CIA Veterans View Usama Bin Laden Death as Payback
Published May 29, 2011
This Aug. 8, 1998, file photo shows the United States Embassy, left, and other damaged buildings in downtown Nairobi, Kenya, the day after terrorist bombs in Kenya and Dar es Salaam, Tanzania. Among those killed in Kenya that day were Uttmalal "Tom" Shah and Molly Huckaby Hardy, who were working undercover for the CIA. In Al Qaeda's war on the United States, they are believed to be the first CIA casualties, and like many CIA officers, their service remained a secret in both life and death, marked only by anonymous stars on the wall at CIA headquarters and blank entries in its book of honor. (AP/File)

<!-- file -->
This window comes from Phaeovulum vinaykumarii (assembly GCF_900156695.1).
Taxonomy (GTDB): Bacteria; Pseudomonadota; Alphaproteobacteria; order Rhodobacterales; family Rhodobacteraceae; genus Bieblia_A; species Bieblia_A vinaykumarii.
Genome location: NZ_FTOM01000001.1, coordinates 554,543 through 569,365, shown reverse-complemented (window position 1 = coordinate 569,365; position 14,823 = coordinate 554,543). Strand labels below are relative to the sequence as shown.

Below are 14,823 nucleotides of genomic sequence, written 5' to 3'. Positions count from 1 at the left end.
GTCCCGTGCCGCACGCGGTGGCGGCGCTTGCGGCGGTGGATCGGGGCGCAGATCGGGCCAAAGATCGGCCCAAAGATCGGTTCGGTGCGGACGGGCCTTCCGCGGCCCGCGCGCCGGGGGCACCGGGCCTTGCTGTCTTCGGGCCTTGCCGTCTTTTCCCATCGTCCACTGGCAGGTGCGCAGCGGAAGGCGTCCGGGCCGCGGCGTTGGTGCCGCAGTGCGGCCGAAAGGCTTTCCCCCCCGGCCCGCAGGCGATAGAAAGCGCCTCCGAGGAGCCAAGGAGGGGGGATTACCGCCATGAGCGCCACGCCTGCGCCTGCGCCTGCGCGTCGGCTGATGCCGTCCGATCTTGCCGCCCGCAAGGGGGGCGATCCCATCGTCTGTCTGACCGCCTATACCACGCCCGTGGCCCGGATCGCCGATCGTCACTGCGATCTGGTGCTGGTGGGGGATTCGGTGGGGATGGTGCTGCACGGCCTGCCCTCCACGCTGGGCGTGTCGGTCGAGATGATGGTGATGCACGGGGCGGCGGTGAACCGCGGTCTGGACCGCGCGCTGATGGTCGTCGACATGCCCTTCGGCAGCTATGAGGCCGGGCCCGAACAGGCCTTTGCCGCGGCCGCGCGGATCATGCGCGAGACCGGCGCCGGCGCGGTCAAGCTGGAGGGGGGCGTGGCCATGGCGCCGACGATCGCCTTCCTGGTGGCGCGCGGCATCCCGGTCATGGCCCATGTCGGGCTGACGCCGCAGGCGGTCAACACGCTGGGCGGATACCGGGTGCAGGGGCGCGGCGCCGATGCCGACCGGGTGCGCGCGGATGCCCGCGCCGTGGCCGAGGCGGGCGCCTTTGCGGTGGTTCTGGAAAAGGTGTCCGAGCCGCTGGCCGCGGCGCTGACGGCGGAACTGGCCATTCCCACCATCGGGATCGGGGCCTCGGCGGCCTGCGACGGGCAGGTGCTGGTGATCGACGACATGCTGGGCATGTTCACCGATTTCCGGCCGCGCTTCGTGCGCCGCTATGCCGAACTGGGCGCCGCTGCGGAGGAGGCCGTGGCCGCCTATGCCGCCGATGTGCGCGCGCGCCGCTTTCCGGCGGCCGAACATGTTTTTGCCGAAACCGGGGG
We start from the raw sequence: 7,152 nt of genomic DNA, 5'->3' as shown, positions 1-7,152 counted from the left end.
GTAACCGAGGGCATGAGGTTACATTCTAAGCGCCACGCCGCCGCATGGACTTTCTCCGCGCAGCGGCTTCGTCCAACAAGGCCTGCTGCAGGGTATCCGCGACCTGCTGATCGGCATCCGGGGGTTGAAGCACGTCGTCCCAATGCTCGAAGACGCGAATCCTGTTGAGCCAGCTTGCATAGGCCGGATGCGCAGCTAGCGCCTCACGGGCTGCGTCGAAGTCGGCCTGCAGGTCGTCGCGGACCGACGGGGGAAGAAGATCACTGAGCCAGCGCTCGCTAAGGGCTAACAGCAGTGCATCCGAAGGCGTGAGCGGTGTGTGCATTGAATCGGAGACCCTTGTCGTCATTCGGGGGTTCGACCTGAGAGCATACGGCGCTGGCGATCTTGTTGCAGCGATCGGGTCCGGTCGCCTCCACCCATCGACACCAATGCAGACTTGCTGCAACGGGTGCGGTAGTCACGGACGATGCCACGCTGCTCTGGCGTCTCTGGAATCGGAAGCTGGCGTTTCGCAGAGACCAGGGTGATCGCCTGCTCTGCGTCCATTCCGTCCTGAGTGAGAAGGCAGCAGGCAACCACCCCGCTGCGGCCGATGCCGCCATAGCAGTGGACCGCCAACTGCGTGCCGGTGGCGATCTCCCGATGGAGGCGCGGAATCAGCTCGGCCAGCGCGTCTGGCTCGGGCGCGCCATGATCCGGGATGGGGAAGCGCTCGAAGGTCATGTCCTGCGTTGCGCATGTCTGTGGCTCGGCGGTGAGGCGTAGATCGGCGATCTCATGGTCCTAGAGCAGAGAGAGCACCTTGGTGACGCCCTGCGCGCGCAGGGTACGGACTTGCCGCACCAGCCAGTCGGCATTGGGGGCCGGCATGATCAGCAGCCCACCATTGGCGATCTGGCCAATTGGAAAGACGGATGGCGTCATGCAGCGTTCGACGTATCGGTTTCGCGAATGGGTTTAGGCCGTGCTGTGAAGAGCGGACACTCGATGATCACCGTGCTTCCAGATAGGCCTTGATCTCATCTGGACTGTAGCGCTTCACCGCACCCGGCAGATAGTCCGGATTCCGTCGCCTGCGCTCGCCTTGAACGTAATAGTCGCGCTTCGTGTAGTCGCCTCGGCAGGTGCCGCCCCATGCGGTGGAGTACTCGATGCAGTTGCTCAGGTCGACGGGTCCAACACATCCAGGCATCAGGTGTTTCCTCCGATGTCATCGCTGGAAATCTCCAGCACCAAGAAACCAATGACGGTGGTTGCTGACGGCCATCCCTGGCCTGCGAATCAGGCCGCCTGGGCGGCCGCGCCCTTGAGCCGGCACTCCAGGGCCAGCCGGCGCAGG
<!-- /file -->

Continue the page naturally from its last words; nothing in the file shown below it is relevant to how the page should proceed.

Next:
WASHINGTON - For a small cadre of CIA veterans, the death of Usama bin Laden was more than just a national moment of relief and closure. It was also a measure of payback, a settling of a score for a pair of deaths, the details of which have remained a secret for 13 years.
Tom Shah and Molly Huckaby Hardy were among the 44 U.S. Embassy employees killed when a truck bomb exploded outside the embassy compound in Kenya in 1998.
Though it has never been publicly acknowledged, the two were working undercover for the CIA. In Al Qaeda's war on the United States, they are believed to be the first CIA casualties.